Freedom and Choice was designed to give savers more options at retirement, but some face a hard decision in order to take advantage. James Phillips explores the difficulties
When former chancellor George Osborne introduced Freedom and Choice, savers found themselves able to enjoy a wider range of in-retirement products.
However, for one group the freedoms have come at a cost. Savers with enhanced protections allowing them to take more than 25% of their cash tax-free cannot take advantage of the freedoms without losing their extra tax-free allowance.
Many old-style schemes with enhanced protections for tax-free lump sums also state in the rules they must buy an annuity with the provider.
Yet, while the freedom rules allow savers to transfer their savings to a provider that allows lump-sum payments or drawdown, doing so would void the tax-free status of their savings.
The government did grant a small interim period for such savers to transfer their pots with no consequence. But this expired only a few months after the freedoms legislation came into force on 6 April 2015, with savers having to take their tax-free lump sum by 6 October.
Anyone who did not take advantage of the period is now stuck between a rock and a hard place. Hargreaves Lansdown senior pensions analyst Nathan Long says retirees are forced to make a difficult decision.
He says: "We've got an issue where people who want to take advantage of the pension freedoms are being restricted.
"You've got a slight problem as the rules of this protection say you can keep the tax-free lump sum as long as you stay within the pension plan. But as soon as you transfer it away, you lose that protection and drop down to 25%.
"This means most people have a decision of whether they want the bigger lump sum, so have to buy an annuity, or transfer out and have a lower entitlement to have drawdown."
Taylor Wessing partner Mark Smith adds some members may not even be aware they could be giving up their protections.
He says: "The protections for those rights came subject to certain conditions, meaning you could lose them inadvertently or knowingly in certain circumstances, one of which is by transferring unless you transfer in a particular way."
Smith is alluding to a means of escape where members may be able to retain their enhanced rights when partaking in a block transfer.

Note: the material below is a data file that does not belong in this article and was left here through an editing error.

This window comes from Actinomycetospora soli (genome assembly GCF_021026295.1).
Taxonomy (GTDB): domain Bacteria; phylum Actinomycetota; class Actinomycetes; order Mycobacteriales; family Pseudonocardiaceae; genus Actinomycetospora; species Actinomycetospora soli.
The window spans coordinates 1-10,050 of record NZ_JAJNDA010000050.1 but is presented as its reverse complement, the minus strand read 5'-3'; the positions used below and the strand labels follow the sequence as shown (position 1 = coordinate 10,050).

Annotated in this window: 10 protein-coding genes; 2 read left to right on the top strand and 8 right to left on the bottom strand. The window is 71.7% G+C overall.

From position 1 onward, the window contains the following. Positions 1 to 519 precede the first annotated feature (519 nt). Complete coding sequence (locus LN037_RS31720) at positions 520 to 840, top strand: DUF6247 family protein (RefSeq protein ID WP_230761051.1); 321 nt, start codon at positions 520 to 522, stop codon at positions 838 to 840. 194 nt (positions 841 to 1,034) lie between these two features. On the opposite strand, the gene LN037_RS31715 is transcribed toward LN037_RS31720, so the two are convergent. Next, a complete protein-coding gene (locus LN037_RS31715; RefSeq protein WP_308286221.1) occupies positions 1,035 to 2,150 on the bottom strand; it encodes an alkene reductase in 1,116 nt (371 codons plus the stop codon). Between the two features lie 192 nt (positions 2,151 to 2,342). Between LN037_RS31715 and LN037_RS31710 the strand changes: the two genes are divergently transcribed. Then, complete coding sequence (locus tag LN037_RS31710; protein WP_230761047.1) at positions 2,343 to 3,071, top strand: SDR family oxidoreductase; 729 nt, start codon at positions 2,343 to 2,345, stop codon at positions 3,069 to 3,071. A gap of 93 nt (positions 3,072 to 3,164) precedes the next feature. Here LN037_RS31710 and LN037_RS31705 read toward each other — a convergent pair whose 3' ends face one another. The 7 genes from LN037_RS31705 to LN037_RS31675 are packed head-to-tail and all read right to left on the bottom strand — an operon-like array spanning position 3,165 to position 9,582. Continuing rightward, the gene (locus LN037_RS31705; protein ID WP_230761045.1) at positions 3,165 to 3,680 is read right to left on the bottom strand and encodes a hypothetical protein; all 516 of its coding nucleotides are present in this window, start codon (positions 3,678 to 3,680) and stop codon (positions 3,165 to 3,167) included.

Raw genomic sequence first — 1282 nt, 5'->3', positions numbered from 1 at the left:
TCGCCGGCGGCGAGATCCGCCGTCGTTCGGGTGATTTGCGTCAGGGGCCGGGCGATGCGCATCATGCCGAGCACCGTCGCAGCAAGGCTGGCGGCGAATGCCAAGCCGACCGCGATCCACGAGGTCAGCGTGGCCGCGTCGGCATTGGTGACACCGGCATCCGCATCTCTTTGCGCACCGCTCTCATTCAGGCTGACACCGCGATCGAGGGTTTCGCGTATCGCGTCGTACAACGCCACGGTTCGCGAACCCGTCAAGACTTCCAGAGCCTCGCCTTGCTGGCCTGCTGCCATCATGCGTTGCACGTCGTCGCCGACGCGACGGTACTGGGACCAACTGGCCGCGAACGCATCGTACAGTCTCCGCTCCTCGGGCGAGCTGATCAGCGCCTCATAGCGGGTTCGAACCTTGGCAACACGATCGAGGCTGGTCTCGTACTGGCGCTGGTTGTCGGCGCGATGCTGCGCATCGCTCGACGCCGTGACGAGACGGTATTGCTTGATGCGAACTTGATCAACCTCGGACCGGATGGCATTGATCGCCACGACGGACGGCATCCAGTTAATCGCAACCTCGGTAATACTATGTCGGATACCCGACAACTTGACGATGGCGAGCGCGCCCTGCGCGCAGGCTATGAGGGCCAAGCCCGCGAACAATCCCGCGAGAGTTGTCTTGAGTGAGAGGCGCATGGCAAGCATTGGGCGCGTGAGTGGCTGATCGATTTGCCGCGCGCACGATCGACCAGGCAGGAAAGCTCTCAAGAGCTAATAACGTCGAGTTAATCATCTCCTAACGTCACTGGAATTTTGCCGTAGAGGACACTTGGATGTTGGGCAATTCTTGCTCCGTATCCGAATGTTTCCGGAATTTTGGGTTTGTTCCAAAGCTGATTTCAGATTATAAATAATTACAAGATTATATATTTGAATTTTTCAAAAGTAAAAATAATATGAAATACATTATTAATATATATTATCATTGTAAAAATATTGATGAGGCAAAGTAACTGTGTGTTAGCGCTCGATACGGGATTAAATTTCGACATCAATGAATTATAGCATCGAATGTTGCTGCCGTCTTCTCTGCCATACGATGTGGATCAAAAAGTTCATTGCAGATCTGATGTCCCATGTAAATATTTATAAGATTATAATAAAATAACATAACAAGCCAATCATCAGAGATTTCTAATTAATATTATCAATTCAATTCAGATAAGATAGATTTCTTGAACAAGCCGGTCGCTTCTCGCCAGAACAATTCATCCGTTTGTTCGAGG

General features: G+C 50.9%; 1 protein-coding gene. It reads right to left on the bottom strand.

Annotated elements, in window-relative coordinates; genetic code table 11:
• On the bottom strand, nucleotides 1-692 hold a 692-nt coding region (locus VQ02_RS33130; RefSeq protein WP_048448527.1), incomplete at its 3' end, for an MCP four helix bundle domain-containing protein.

Where at least two members want to transfer out of the same scheme to the same separate provider, they can do so without losing their tax-free allowance, as long as they transfer at the same time.
Long explains: "The one quirk that allows you to keep the tax-free lump sum – and this shows how old and bizarre this legislation is – is you can transfer it with someone else within the plan to the same alternative pension scheme.
"As long as you move at the same time to the same provider, that's fine. But you have to find someone to do that. It's all a bit messy and archaic."
The reason this approach can be successful is because HM Revenue and Custom's (HMRC) definition of block transfers includes where two members move from an occupational scheme into personal plans, even though this is technically into two separate products.
"In reality, you are transferring from an old-style occupational scheme to a personal pension scheme, which is by definition a one-member scheme," Smith explains. "You can't fit two into one.
"However, HMRC has said as far as the receiving schemes are concerned, they will accept a block transfer can be made into a personal pension scheme so long as the other conditions are satisfied."
Trapped retirees may only find solace through two courses of action. Either the scheme changes its rules or the government reinstates the rules of the interim period.
Smith says the block transfer approach has a higher likelihood of success the larger the scheme is, simply due to there being more fish in the pond to transfer with. Members of small schemes might find it hard to leave, and remain stuck with a difficult decision.
He says: "The only options for members of small schemes who can't find someone to transfer with are to either transfer anyway in the knowledge you are giving up part of your tax-free lump sum, thus being able to access more flexible rights, or alternatively decide your tax-free enhanced position is more valuable to you and stay where you are and don't get the greater freedoms.
"Otherwise, try and persuade your scheme employer and trustees to amend the existing scheme to provide greater flexibilities."
However, it may sometimes be a futile effort to press providers to relax their rules, leaving members at a disadvantage.
Long explains that providers are unlikely to change these historic contracts.
He argues: "A lot of these pensions are housed either with old insurance company contracts, who probably won't change them in respect to the pension freedoms, or they're in occupational schemes still with an employer they don't work for anymore.
"It's quite easy for legislation to change but it's not high up on the agenda at the moment."
Freedom and Choice may not be straightforward for every saver. For those with guaranteed tax-free savings, their choice is between tax-free savings and an annuity, or an alternative product at a reduced tax-free allowance.
Yet HMRC may not be willing to give ground on the issue, so savers may simply make do with the options they have.
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